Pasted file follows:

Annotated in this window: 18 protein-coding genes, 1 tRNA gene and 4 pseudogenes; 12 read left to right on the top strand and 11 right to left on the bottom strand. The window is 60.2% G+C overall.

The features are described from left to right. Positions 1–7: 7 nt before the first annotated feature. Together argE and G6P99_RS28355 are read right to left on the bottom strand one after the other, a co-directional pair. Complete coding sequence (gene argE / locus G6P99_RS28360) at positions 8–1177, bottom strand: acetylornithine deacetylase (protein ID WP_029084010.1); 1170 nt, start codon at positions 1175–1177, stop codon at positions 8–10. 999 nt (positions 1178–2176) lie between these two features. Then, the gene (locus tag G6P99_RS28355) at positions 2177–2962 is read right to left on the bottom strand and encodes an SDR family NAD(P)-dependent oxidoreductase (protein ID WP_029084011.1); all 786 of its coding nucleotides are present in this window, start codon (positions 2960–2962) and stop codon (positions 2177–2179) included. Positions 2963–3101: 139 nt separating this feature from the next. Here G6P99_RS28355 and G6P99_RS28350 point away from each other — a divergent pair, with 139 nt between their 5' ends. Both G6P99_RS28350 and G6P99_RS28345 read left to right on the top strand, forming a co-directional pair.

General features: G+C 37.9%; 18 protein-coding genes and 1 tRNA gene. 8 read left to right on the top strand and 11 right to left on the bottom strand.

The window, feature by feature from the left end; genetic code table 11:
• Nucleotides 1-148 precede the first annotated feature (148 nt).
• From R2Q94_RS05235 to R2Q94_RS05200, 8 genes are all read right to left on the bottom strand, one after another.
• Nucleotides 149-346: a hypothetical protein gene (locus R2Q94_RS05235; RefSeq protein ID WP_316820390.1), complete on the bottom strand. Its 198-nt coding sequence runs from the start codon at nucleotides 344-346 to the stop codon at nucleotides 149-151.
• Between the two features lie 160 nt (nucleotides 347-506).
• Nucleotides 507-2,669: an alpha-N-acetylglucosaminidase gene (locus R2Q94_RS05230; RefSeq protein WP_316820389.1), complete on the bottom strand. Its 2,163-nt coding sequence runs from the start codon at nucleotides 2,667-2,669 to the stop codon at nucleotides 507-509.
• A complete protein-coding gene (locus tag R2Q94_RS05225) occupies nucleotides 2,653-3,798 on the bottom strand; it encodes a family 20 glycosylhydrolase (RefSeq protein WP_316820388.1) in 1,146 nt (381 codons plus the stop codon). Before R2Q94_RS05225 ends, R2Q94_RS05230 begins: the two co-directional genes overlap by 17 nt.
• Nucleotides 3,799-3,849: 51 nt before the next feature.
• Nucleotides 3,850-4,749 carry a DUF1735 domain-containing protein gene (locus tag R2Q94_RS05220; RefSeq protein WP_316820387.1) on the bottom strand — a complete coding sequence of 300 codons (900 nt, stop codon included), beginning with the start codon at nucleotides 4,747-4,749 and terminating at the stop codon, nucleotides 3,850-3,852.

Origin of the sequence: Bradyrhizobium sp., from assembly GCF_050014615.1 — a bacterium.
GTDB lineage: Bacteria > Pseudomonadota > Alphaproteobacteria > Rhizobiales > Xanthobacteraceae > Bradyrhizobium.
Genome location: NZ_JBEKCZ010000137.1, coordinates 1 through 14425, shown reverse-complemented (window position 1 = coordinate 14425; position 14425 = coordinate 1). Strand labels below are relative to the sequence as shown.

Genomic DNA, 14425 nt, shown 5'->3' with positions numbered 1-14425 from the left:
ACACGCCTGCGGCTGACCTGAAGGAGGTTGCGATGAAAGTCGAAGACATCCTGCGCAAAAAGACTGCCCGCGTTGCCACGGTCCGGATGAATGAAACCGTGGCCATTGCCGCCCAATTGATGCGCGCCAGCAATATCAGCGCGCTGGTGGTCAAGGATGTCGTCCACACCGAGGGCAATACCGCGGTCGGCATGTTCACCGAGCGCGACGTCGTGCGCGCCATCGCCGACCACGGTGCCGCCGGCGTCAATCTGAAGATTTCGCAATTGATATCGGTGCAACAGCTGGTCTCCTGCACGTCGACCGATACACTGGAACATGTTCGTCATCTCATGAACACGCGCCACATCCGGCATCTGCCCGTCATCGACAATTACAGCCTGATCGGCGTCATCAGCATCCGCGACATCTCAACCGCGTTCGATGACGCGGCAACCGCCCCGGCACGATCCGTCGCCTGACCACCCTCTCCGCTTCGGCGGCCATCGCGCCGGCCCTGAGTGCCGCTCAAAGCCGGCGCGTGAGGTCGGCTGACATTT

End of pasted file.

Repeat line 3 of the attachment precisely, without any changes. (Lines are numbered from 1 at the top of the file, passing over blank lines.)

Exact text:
General features: G+C 37.9%; 18 protein-coding genes and 1 tRNA gene. 8 read left to right on the top strand and 11 right to left on the bottom strand.